Travel businesses “cannot wait to see what may happen in the months to come”, Abta chief executive Mark Tanzer has said.
The association on Tuesday (10 March) urged the government to draw up a support plan for the country’s travel and tourism sector.
Abta’s call for “extraordinary support measures” comes ahead of new chancellor Rishi Sunak’s first budget on Wednesday (11 March).
Last week, Abta met with the tourism minister to discuss the issue, and is surveying members to assess the business impact of the worsening coronavirus crisis.
“As the outbreak of coronavirus develops, travel businesses are under increasing pressure,” said Tanzer.
“They cannot wait to see what may happen in the months to come, [so] we are asking the government to act now in taking steps to protect them.
“Among the travelling public, our priority remains to be proactive in providing up-to-date, fact-based information and to give perspective so they can make informed decisions.
“We are also explaining the protections that are in place if they’re no longer able to travel.”
In a letter to prime minister Boris Johnson ahead of the budget, Abta has asked the government to consider steps to protect healthy businesses from any undue financial distress.
Proposed measures include bridging loans; business rate relief; extensions to VAT and PAYE deadlines, and reliefs; and a six-month Air Passenger Duty “holiday”.
Meanwhile, Abta said its members were more and more questions from customers concerned about their travel plans, and in light of increasingly stringent Foreign Office travel advice affecting travel to mainland China, Italy and parts of South Korea.
“Members have also been busy liaising with customers with imminent package holidays to offer alternative arrangements,” said Abta.
Moreover, 88% of members surveyed last week said they were receiving enquiries from consumers due to travel to areas “unaffected by the coronavirus outbreak”.
Abta says it has contributed to more than 400 pieces of media coverage of the coronavirus crisis since the end of January, reaching more than 200 million viewers, listeners and readers.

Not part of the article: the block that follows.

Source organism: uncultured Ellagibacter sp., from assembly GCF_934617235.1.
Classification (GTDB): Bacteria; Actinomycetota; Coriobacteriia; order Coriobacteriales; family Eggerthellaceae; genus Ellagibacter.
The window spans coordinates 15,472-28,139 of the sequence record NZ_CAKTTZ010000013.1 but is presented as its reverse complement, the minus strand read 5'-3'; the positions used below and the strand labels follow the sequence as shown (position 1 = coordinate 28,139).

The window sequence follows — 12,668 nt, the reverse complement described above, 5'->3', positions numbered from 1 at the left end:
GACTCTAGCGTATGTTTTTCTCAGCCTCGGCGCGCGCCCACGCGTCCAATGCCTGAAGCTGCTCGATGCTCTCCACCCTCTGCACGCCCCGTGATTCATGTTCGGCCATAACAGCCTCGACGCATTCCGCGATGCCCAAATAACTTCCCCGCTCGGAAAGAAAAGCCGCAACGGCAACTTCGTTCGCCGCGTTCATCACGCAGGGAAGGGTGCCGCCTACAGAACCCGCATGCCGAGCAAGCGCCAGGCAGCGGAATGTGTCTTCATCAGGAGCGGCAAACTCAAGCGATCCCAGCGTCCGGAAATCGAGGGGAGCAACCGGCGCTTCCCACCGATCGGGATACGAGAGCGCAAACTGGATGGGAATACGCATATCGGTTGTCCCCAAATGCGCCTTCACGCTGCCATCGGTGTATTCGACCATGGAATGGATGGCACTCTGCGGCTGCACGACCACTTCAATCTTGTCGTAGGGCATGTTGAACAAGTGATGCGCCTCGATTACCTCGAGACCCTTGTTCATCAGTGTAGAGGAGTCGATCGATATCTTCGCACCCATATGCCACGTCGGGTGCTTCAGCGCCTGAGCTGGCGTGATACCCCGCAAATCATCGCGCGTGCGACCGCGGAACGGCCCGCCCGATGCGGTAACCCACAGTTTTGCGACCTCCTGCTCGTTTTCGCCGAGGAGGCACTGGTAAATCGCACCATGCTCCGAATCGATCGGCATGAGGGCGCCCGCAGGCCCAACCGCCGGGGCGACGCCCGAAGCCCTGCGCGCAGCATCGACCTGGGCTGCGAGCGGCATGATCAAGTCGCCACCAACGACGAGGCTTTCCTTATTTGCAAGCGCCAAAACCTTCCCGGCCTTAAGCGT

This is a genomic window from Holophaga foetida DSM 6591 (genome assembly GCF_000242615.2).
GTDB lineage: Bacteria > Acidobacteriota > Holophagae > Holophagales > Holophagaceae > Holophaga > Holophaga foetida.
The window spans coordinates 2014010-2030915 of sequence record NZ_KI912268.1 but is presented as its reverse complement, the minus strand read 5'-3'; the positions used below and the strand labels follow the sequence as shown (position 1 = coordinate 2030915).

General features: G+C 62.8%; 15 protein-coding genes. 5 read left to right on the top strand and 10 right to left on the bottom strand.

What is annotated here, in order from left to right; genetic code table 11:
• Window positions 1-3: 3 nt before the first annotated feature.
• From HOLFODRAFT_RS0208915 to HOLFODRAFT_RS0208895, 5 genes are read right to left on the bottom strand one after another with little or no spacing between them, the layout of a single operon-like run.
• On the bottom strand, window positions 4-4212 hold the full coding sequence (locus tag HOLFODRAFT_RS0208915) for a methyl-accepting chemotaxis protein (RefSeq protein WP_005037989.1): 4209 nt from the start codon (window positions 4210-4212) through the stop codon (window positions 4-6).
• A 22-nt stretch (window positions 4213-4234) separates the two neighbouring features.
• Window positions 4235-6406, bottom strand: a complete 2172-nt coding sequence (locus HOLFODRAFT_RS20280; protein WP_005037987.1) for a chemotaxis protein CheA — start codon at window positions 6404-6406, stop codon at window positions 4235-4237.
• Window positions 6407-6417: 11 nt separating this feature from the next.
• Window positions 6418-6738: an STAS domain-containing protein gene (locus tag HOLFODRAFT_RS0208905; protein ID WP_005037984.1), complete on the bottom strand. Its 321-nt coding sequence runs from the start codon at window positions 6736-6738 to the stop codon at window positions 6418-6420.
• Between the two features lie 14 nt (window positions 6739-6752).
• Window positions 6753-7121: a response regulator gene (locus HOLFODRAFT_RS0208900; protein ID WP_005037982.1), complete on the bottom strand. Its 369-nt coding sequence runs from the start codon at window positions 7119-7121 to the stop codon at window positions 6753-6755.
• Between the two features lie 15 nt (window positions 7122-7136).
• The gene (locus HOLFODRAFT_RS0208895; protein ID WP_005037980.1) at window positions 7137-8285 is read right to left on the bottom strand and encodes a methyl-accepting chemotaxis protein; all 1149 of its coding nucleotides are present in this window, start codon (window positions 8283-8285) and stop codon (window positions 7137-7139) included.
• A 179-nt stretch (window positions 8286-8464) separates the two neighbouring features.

It will on Tuesday host a conference call with members to provide an update on the coronavirus situation, and address any questions. A recording of the call will be made available to members on Wednesday (11 March) at abta.com/coronavirusguidance.
UKinbound, the trade body representing more 400 British tourism businesses, has also written to the government to demand concessions and reliefs owing to the coronavirus crisis, warning there was a real risk businesses “could go under” if the situation deteriorates further.
The organisation has contacted secretary of state of the government’s Department for Digital, Culture, Media and Sport, Oliver Dowden, and tourism minister Nigel Huddleston MP to reiterate its plea for financial help for the tourism and hospitality industry to “mitigate the impact of Covid-19”.
Ahead of Wednesday’s budget, UKInbound is seeking: a pause on business rates for a minimum of three months, and any quarantined areas to have business rates abolished for the period of non-trading; a delay on payment of taxes such as VAT and PAYE to ease cash flow; and low or interest-free loans to be made available to cover any periods where trading is disrupted.
Chief executive Joss Croft said: “This is a very stressful and worrying time for the UK tourism industry and travel and tourism worldwide.
“A lot of our members have been massively impacted by Covid-19, and the real worry is that businesses could go under if this situation continues as there are minimal bookings for the normally busy spring and summer months.
“We are hoping government will do the right thing in the budget this week and provide financial support for businesses that are currently struggling with cash flow and business payments in order to tide them over until this crisis has abated.
“We also continue to urge our members to be as lenient as possible with each other with regards to their cancellation policies, as we know that in the coming months there will be a huge pent-up demand for travel to the UK.”